20 degrees and to hell with pressure and humidity did not sound right to me; I had even gone so far as to buy a portable barometer/temp/wind meter and check the humidity in my area before a match or practice session and after. I also have kept detailed records of all that for over 30 years, so I thought I would dig into my "archives" and disprove this bunch of nonsense. What
I remembered was wrong. What I read caused me to reconsider.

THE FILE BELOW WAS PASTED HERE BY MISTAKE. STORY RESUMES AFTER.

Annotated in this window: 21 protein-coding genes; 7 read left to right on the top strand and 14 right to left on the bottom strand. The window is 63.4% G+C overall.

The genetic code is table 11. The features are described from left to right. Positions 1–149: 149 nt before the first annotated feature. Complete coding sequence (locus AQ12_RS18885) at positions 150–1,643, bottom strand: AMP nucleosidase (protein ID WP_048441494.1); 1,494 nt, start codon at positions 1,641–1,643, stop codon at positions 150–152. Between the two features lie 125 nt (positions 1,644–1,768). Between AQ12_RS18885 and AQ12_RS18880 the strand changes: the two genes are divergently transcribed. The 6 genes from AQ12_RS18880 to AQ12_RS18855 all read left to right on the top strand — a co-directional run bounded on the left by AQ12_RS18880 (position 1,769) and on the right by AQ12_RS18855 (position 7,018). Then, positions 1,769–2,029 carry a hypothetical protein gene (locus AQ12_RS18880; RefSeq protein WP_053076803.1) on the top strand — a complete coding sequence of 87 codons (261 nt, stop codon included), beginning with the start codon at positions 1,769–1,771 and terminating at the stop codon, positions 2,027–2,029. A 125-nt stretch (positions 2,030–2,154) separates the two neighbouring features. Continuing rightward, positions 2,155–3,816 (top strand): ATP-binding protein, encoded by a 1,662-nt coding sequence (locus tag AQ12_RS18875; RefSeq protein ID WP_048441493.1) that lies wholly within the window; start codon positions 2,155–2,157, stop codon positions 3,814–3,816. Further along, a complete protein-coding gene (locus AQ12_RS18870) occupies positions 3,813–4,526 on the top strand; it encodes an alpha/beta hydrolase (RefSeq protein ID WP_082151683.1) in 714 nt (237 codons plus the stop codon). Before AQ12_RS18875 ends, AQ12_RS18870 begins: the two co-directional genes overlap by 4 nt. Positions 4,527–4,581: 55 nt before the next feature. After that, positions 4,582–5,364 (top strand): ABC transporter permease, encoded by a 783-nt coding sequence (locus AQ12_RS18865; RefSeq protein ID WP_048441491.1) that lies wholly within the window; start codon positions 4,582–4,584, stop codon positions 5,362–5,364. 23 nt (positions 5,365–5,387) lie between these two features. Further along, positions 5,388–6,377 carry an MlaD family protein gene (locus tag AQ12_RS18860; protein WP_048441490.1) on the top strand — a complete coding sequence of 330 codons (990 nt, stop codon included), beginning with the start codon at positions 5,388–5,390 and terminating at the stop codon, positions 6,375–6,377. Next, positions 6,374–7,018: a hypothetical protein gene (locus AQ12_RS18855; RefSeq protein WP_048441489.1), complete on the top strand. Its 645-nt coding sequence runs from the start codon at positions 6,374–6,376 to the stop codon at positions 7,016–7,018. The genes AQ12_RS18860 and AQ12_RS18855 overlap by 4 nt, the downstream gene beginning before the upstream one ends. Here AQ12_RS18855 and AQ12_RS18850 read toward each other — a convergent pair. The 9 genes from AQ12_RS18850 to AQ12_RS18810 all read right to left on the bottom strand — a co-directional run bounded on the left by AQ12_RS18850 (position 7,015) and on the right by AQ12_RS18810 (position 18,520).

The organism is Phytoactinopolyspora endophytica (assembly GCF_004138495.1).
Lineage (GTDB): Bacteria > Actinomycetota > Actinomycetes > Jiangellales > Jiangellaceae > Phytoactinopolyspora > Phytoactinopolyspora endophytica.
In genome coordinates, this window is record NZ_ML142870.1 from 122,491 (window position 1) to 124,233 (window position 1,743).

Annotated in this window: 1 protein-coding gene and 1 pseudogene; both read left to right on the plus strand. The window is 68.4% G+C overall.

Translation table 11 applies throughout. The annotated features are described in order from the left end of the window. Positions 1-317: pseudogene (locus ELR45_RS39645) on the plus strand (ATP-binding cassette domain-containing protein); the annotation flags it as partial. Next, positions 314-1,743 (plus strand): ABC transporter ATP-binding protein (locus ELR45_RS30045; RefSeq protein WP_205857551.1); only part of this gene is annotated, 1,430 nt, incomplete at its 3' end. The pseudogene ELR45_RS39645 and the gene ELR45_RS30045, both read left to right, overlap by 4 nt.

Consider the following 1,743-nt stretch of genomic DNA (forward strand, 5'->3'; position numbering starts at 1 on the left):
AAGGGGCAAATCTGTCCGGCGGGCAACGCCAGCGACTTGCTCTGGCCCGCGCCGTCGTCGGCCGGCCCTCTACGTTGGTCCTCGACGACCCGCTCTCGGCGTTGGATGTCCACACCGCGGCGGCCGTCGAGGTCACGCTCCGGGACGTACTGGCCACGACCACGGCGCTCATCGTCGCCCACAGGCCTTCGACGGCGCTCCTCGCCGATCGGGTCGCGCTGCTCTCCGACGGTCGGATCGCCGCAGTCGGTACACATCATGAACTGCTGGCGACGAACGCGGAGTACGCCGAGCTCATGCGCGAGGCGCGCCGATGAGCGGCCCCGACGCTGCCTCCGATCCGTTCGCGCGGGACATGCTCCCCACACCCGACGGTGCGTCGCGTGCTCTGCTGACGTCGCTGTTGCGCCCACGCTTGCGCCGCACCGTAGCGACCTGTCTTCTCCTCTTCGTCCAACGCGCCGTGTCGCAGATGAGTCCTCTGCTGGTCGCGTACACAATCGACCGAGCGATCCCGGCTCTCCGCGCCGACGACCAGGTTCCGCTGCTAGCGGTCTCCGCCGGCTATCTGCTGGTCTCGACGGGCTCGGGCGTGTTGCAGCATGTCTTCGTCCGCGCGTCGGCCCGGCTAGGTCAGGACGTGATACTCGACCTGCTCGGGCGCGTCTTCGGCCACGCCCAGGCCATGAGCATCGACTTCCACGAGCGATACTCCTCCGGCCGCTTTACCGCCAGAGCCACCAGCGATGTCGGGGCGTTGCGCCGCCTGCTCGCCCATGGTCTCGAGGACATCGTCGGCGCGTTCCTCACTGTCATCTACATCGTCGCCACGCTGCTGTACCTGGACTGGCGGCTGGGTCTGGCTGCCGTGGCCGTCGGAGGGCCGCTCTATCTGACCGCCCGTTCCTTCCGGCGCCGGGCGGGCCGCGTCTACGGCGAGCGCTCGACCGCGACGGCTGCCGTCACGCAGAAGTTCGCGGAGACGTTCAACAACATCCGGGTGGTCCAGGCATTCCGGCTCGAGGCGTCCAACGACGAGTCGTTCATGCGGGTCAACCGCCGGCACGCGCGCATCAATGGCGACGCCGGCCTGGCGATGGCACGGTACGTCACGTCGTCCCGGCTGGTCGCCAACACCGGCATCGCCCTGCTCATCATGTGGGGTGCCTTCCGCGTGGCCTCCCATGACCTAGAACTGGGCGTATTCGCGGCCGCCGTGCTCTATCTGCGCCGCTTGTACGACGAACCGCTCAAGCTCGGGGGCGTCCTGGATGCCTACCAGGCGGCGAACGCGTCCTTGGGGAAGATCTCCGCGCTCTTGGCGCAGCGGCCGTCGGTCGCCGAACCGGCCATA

So, this year, since I am now confined to shooting at no longer range than 200 yards, unless I can get a ride from someone else going up to compete in Tacoma, I shot the same load in my BR rifles all year. Looking back, I can say that temperature did seem to have an effect at around a variation of 20 degrees. I get a chance to shoot in temps in the 50's a lot here, so I try to do any load development between 55 and 65 degrees if I can. Groups changed when temps were in the low 40's and in the 80's. Unless the humidity was so high that it turned into rain, I did not see a lot of change. Pressure was not even remotely a consideration. The rainy days were usually cooler days, but we have lots of those in the 50's so I think I had a pretty good sampling of temp variation without humidity variation and vice versa. Of course this is all very unscientific because the groups are subject to pilot error, when shot off a rest and rear bag, but as far as I can see it saves me a lot of fiddling with loads that I was doing previously.